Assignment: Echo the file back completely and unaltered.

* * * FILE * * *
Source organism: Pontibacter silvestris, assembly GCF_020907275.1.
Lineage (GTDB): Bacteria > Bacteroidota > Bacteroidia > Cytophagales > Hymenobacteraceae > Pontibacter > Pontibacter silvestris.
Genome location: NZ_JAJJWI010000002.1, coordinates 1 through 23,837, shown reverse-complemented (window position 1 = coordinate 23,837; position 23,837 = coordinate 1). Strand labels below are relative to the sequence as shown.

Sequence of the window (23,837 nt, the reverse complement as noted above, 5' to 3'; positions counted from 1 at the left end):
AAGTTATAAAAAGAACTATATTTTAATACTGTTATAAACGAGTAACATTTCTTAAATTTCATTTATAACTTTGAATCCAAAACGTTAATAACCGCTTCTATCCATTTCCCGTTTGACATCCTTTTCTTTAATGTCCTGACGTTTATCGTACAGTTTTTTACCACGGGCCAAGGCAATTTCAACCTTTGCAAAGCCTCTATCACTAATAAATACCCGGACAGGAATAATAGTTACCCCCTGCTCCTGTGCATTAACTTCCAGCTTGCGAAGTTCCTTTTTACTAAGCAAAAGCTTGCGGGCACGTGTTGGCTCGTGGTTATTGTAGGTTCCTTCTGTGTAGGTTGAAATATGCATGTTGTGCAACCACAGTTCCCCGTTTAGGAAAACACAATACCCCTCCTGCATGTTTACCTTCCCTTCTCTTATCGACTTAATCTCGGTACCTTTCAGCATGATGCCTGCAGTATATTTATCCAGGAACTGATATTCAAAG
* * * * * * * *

Source organism: Pontibacter silvestris, assembly GCF_020907275.1.
Lineage (GTDB): Bacteria > Bacteroidota > Bacteroidia > Cytophagales > Hymenobacteraceae > Pontibacter > Pontibacter silvestris.
Genome location: NZ_JAJJWI010000002.1, coordinates 1 through 23,837, shown reverse-complemented (window position 1 = coordinate 23,837; position 23,837 = coordinate 1). Strand labels below are relative to the sequence as shown.

Sequence of the window (23,837 nt, the reverse complement as noted above, 5' to 3'; positions counted from 1 at the left end):
AAGTTATAAAAAGAACTATATTTTAATACTGTTATAAACGAGTAACATTTCTTAAATTTCATTTATAACTTTGAATCCAAAACGTTAATAACCGCTTCTATCCATTTCCCGTTTGACATCCTTTTCTTTAATGTCCTGACGTTTATCGTACAGTTTTTTACCACGGGCCAAGGCAATTTCAACCTTTGCAAAGCCTCTATCACTAATAAATACCCGGACAGGAATAATAGTTACCCCCTGCTCCTGTGCATTAACTTCCAGCTTGCGAAGTTCCTTTTTACTAAGCAAAAGCTTGCGGGCACGTGTTGGCTCGTGGTTATTGTAGGTTCCTTCTGTGTAGGTTGAAATATGCATGTTGTGCAACCACAGTTCCCCGTTTAGGAAAACACAATACCCCTCCTGCATGTTTACCTTCCCTTCTCTTATCGACTTAATCTCGGTACCTTTCAGCATGATGCCTGCAGTATATTTATCCAGGAACTGATATTCAAAG